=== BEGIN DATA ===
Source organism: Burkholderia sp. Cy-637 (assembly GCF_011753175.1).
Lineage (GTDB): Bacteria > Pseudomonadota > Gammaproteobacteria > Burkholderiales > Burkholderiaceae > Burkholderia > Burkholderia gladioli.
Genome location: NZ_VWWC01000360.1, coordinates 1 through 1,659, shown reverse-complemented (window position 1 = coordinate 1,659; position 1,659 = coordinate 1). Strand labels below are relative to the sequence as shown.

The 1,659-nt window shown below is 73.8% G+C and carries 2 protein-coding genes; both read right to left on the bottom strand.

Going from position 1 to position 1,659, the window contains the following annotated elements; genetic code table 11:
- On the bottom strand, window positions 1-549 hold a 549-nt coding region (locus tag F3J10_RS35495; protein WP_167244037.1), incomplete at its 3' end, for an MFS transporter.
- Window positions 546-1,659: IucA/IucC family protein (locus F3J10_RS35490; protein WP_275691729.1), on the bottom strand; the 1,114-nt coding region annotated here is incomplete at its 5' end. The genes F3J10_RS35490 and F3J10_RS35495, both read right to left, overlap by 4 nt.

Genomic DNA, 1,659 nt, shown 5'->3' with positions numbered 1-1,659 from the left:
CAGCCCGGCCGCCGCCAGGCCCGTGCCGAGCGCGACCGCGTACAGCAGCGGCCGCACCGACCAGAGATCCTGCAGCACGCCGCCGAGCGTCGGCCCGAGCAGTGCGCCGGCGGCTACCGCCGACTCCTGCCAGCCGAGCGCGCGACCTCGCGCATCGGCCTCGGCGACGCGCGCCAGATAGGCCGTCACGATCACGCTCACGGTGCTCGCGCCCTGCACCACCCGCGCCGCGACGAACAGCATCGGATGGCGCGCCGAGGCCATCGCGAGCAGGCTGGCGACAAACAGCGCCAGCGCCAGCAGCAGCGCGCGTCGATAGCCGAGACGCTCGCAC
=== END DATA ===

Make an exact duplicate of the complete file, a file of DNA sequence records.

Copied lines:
Source organism: Burkholderia sp. Cy-637 (assembly GCF_011753175.1).
Lineage (GTDB): Bacteria > Pseudomonadota > Gammaproteobacteria > Burkholderiales > Burkholderiaceae > Burkholderia > Burkholderia gladioli.
Genome location: NZ_VWWC01000360.1, coordinates 1 through 1,659, shown reverse-complemented (window position 1 = coordinate 1,659; position 1,659 = coordinate 1). Strand labels below are relative to the sequence as shown.

The 1,659-nt window shown below is 73.8% G+C and carries 2 protein-coding genes; both read right to left on the bottom strand.

Going from position 1 to position 1,659, the window contains the following annotated elements; genetic code table 11:
- On the bottom strand, window positions 1-549 hold a 549-nt coding region (locus tag F3J10_RS35495; protein WP_167244037.1), incomplete at its 3' end, for an MFS transporter.
- Window positions 546-1,659: IucA/IucC family protein (locus F3J10_RS35490; protein WP_275691729.1), on the bottom strand; the 1,114-nt coding region annotated here is incomplete at its 5' end. The genes F3J10_RS35490 and F3J10_RS35495, both read right to left, overlap by 4 nt.

Genomic DNA, 1,659 nt, shown 5'->3' with positions numbered 1-1,659 from the left:
CAGCCCGGCCGCCGCCAGGCCCGTGCCGAGCGCGACCGCGTACAGCAGCGGCCGCACCGACCAGAGATCCTGCAGCACGCCGCCGAGCGTCGGCCCGAGCAGTGCGCCGGCGGCTACCGCCGACTCCTGCCAGCCGAGCGCGCGACCTCGCGCATCGGCCTCGGCGACGCGCGCCAGATAGGCCGTCACGATCACGCTCACGGTGCTCGCGCCCTGCACCACCCGCGCCGCGACGAACAGCATCGGATGGCGCGCCGAGGCCATCGCGAGCAGGCTGGCGACAAACAGCGCCAGCGCCAGCAGCAGCGCGCGTCGATAGCCGAGACGCTCGCAC